May 16, 2013 8:21 am

Telus signs deal to buy Mobilicity

Wireless giant TELUS has entered into an agreement to acquire Mobilicity's 250,000 customers for $380 million, pending required approvals.

Handout

TORONTO – Telus (TSX:T) is prepared to pay off Mobilicity debtholders, hire its employees and provide service to the small wireless carrier’s 250,000 customers in a deal announced Thursday.

The Vancouver-based telecom company’s offer of $380 million is subject to conditions including approval by the Competition Bureau, Industry Canada, and Mobilicity’s debtholders.

Story continues below

“A concern for our customers and employees led us to approach Telus, which has a reputation for a strong customer focus, as evidenced by their industry leading client loyalty,” Mobilicity president Stewart Lyons said in a statement.

“I am confident Telus will look after our employees and our customers, mitigating any disruption to their service, while offering the best outcome for all stakeholders.”

Read More: Customers could benefit if Wind Mobile sold

If the deal is approved, Telus says it will keep all 150 Mobilicity employees and integrate them into its operations.

Mobilicity was part of a new wave of small wireless companies launched after the last wireless spectrum auction in Canada to challenge Telus, Rogers and Bell.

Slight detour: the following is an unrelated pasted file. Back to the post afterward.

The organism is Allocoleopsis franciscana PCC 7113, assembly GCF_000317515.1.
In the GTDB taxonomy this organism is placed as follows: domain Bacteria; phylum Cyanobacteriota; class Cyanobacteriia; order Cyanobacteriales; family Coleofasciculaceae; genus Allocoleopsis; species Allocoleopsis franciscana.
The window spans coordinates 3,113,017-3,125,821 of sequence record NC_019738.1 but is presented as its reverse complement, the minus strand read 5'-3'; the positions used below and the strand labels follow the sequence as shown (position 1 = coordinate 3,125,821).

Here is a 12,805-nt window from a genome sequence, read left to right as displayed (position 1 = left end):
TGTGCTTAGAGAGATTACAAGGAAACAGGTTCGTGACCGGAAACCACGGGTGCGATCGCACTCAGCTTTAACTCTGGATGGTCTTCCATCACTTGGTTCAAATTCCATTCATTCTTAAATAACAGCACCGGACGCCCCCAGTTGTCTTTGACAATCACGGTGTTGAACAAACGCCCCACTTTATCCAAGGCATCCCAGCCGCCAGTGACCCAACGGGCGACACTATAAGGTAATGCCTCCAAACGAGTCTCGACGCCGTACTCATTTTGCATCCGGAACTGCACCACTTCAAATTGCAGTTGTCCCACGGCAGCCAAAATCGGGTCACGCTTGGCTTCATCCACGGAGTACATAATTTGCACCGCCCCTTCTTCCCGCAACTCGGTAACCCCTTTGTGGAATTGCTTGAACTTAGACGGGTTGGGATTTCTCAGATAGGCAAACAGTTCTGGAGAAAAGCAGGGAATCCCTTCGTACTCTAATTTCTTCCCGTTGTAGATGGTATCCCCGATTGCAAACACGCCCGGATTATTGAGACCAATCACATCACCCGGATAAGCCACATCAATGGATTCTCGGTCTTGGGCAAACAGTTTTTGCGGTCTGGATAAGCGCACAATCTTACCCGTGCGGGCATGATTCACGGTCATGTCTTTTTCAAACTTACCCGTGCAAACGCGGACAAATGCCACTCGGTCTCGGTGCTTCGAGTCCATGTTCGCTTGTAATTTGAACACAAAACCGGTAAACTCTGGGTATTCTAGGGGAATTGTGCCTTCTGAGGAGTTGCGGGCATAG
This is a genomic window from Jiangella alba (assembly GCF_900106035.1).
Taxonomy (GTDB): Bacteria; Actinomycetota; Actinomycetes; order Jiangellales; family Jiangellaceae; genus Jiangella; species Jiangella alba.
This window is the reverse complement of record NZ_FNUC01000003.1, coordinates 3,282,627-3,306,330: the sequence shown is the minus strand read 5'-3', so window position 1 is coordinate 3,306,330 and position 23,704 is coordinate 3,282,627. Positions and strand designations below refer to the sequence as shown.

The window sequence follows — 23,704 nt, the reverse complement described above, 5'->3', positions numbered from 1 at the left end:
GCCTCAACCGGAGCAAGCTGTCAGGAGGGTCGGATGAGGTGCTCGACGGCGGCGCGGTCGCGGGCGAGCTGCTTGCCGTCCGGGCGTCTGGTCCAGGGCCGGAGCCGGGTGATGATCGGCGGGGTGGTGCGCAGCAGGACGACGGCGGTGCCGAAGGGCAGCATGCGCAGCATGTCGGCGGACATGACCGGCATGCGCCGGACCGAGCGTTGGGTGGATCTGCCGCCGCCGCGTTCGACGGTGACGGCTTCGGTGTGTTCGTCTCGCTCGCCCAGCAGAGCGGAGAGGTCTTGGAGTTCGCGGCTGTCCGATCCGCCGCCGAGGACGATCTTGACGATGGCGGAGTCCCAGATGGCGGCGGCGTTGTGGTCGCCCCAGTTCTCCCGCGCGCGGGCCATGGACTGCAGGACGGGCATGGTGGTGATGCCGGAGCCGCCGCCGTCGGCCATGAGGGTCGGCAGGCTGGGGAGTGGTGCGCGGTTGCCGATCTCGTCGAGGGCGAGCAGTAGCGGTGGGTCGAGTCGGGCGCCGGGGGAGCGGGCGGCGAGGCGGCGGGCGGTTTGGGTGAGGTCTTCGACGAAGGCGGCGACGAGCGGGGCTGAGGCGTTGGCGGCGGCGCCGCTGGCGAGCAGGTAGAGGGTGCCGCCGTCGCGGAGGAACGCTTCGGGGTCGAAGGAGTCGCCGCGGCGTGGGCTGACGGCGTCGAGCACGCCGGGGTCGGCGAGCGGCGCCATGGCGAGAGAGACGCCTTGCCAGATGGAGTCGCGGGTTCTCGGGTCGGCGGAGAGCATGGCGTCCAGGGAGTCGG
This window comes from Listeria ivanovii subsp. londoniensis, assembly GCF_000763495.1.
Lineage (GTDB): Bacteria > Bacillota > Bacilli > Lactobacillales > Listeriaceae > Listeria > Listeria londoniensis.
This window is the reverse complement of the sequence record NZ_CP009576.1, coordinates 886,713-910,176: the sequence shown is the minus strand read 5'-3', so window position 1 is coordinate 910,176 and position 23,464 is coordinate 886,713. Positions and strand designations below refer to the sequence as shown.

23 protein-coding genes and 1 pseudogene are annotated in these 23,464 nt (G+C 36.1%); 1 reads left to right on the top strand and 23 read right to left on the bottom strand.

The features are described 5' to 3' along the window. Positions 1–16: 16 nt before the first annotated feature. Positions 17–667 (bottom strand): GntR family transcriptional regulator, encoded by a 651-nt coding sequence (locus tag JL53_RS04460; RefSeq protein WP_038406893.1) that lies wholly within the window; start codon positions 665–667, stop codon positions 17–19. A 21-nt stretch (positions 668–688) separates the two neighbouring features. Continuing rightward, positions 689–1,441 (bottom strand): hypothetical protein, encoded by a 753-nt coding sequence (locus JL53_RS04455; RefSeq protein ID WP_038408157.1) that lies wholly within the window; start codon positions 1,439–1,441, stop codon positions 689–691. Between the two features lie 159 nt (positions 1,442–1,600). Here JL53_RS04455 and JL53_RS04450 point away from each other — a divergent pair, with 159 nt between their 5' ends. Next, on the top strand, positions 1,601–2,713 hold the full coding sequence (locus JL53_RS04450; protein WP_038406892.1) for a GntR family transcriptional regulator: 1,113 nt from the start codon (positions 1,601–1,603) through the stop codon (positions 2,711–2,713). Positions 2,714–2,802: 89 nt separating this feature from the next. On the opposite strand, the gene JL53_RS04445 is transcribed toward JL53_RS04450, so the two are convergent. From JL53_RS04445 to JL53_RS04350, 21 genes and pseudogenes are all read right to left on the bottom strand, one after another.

However, the company, which has been losing money, launched a restructuring plan last month.

“The financial strength of Telus will allow the business to be continued in a way that will benefit customers and employees. An acquisition by Telus is the best alternative for Mobilicity,” William Aziz, Mobilicity’s chief restructuring officer.

The companies say the entire purchase price will be used to satisfy Mobilicity’s secured and unsecured debt.

Read More: 3 carriers split from Canadian wireless group

Formerly known as Data & Audio-Visual Enterprises Wireless Inc., Mobilicity offers wireless services in Toronto, Ottawa, Calgary, Edmonton and Vancouver.

The deal for Mobilicity came amid speculation that all of the new wireless companies launched after the last spectrum auction may be sold.

Dutch owner VimpelCom has put Wind Mobile up for sale, opening up the possibility that a bigger company could swoop in and pick it up and it has been reported that Public Mobile has hired an investment banker to find a buyer.

© The Canadian Press, 2013

Report an error

Comments